Sherri Johnson, Executive Associate for Regulatory Operations in the Office of Field Operations is Dr. Sprouls’ supervisor. “The last year has been extremely challenging for all of us as we’ve done our best to navigate all of the challenges of the global COVID-19 pandemic. Dr. Sprouls has continued to lead her district with compassion, flexibility and expertise,” she said.
Late in 2020, Dr. Sprouls was recognized at the FSIS 2020 Administrator’s Awards for Excellence and Under Secretary’s Awards Ceremony with an Honorable Mention for Leader of the Year (Non-In-Plant). The nomination noted, “Dr. Sprouls was involved in all aspects of inspection and management activities and managed two districts for the entire FY 2019.
She provided leadership to staff in [the] Denver and Des Moines districts during this period. Her efforts improved efficiency in the full range of inspection activities.”
Early in her FSIS career, Dr. Sprouls benefitted from having several mentors. She said, “I was fortunate in being able to work with very experienced people. I worked side by side with food inspectors who taught me how to keep my knife sharp and how to identify various issues on the slaughter line. In my first position covering the University of Nebraska, I worked closely with consumer safety inspectors who taught me about processing and were always able to answer my questions. I worked with veterinarians who spent time explaining pathology and the decisions that needed to be made. Through these mentors, I was able to gain the confidence in the actions and decisions that I needed to take and to make daily.”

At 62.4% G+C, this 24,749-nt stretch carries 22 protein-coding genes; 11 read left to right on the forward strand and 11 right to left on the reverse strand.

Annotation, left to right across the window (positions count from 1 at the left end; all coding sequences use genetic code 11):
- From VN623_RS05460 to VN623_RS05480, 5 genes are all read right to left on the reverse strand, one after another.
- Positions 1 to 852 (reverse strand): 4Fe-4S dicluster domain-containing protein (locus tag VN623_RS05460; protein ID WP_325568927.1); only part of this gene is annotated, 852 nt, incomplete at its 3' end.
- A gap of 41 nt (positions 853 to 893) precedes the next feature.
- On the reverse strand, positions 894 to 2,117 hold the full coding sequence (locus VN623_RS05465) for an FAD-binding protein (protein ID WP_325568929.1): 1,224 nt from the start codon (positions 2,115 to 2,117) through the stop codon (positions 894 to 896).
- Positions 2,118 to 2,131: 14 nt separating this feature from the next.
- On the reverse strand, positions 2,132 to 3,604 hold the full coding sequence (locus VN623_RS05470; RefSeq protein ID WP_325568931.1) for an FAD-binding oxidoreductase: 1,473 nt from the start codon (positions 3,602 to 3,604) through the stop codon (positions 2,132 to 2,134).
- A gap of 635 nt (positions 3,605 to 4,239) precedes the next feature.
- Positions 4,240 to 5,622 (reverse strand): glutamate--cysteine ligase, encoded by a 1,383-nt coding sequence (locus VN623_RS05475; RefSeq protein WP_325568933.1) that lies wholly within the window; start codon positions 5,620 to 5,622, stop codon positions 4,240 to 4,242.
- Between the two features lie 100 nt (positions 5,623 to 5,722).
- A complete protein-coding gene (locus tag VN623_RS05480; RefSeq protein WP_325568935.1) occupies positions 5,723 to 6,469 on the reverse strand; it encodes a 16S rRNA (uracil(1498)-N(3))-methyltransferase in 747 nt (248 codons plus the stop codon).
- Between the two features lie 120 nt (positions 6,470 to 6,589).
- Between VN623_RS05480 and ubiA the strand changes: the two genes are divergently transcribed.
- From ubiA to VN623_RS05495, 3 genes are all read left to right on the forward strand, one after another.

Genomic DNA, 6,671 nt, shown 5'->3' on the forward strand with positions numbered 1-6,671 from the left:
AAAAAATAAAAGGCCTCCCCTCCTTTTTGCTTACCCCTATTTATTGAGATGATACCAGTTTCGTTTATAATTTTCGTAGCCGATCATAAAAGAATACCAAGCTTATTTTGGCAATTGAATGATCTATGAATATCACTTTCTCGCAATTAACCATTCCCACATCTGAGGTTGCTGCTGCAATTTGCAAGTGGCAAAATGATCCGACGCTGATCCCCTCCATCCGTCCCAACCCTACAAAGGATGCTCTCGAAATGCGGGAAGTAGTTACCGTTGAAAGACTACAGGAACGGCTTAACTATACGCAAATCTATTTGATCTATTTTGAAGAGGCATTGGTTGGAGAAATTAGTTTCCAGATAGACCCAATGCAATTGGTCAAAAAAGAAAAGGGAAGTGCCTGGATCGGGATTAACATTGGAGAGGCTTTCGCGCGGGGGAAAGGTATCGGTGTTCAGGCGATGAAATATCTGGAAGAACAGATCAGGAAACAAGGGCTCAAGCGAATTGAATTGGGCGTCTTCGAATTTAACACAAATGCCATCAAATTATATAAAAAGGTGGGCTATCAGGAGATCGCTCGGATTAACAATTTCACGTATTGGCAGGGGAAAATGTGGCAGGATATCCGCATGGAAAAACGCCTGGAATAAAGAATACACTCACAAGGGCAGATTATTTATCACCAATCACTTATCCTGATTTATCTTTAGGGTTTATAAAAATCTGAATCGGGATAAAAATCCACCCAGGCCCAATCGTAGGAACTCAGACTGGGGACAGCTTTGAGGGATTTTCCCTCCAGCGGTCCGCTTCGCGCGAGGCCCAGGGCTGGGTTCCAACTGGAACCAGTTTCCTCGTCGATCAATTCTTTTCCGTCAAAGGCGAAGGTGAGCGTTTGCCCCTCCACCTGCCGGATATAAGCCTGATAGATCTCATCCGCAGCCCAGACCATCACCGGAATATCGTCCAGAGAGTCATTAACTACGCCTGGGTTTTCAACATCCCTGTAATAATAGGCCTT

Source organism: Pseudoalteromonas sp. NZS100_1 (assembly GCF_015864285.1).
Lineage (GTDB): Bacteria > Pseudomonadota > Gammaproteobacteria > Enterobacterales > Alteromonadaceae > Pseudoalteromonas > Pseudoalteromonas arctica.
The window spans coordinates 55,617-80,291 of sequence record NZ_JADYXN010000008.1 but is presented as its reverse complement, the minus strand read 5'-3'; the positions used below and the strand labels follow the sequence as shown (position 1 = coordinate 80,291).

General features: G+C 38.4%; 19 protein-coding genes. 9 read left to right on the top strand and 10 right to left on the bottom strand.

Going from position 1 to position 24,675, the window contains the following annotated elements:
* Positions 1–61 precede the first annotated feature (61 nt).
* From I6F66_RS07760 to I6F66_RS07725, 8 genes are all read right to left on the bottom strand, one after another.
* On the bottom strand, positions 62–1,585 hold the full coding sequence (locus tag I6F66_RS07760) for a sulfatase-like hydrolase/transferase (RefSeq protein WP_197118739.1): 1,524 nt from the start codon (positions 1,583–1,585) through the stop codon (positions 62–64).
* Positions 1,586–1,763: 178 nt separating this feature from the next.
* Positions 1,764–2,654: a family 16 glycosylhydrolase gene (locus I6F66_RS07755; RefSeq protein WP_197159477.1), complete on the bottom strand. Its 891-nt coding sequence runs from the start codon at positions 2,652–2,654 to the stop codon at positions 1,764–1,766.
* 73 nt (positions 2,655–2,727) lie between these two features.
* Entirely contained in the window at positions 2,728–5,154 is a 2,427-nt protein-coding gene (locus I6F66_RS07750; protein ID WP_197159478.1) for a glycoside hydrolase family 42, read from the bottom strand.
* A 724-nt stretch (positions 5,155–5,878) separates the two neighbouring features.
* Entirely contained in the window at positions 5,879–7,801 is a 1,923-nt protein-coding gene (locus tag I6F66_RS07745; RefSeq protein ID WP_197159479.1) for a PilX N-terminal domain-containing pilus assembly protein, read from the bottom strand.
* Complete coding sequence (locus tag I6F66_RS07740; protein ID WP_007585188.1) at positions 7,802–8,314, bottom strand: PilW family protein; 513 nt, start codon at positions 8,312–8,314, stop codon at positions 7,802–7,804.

In the Now
Today, Dr. Sprouls directly supervises 10 employees, including deputy district managers and frontline supervisors. “We have a very good group of managers, supervisors and leaders who work well together and communicate to assure consistency throughout the field. They are passionate and have a commitment to ensuring food safety and public health. It is a true honor to call them my colleagues,” she said.
Of the four FSIS Core Values – Accountable, Collaborative, Empowered and Solutions-Oriented – her supervisor, Johnson, said, “She certainly exemplifies (among other core values) being accountable: Dr. Sprouls holds herself to the same standard to which she holds her own workforce as evidenced by the amount of effort she dedicates to fulfilling the Agency’s mission and serving the public.”
Dr. Dawn Sprouls presents a retirement gift to Frontline Supervisor Vern Van Beek on March 24, 2021. Photo by Dr. Paula Valeria, OFO.
In the next five years, Dr. Sprouls hopes to be retired and enjoying time with her family. She plans to volunteer more at her church, an animal shelter and homeless shelters in Lincoln, Nebraska. Dr. Sprouls and her husband, Wes, have been married for 37 years and have two married children and three grandchildren. She enjoys teaching each generation about food safety, especially when grilling.